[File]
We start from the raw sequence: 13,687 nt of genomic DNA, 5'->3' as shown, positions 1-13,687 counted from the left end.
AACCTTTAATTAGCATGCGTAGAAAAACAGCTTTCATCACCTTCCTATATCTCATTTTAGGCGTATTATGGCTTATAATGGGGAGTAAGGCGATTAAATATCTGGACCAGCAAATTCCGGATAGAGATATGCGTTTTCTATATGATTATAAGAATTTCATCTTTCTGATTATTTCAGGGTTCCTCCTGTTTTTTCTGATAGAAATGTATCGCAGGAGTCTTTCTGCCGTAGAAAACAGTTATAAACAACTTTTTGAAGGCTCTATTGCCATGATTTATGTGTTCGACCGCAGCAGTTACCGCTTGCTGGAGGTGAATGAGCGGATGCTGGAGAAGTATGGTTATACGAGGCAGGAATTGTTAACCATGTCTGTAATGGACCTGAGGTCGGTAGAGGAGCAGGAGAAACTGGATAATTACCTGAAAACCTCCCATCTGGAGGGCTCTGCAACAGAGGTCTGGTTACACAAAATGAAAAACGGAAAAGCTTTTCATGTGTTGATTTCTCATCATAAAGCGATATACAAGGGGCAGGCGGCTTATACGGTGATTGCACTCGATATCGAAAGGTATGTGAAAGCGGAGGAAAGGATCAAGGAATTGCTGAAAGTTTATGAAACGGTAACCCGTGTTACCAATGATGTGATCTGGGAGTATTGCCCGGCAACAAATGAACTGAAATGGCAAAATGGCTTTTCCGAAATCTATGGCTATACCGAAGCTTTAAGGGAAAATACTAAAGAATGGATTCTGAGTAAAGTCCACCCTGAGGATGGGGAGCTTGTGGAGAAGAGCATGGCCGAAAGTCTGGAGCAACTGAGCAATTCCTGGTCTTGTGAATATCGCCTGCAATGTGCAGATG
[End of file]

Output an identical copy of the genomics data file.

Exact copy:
We start from the raw sequence: 13,687 nt of genomic DNA, 5'->3' as shown, positions 1-13,687 counted from the left end.
AACCTTTAATTAGCATGCGTAGAAAAACAGCTTTCATCACCTTCCTATATCTCATTTTAGGCGTATTATGGCTTATAATGGGGAGTAAGGCGATTAAATATCTGGACCAGCAAATTCCGGATAGAGATATGCGTTTTCTATATGATTATAAGAATTTCATCTTTCTGATTATTTCAGGGTTCCTCCTGTTTTTTCTGATAGAAATGTATCGCAGGAGTCTTTCTGCCGTAGAAAACAGTTATAAACAACTTTTTGAAGGCTCTATTGCCATGATTTATGTGTTCGACCGCAGCAGTTACCGCTTGCTGGAGGTGAATGAGCGGATGCTGGAGAAGTATGGTTATACGAGGCAGGAATTGTTAACCATGTCTGTAATGGACCTGAGGTCGGTAGAGGAGCAGGAGAAACTGGATAATTACCTGAAAACCTCCCATCTGGAGGGCTCTGCAACAGAGGTCTGGTTACACAAAATGAAAAACGGAAAAGCTTTTCATGTGTTGATTTCTCATCATAAAGCGATATACAAGGGGCAGGCGGCTTATACGGTGATTGCACTCGATATCGAAAGGTATGTGAAAGCGGAGGAAAGGATCAAGGAATTGCTGAAAGTTTATGAAACGGTAACCCGTGTTACCAATGATGTGATCTGGGAGTATTGCCCGGCAACAAATGAACTGAAATGGCAAAATGGCTTTTCCGAAATCTATGGCTATACCGAAGCTTTAAGGGAAAATACTAAAGAATGGATTCTGAGTAAAGTCCACCCTGAGGATGGGGAGCTTGTGGAGAAGAGCATGGCCGAAAGTCTGGAGCAACTGAGCAATTCCTGGTCTTGTGAATATCGCCTGCAATGTGCAGATG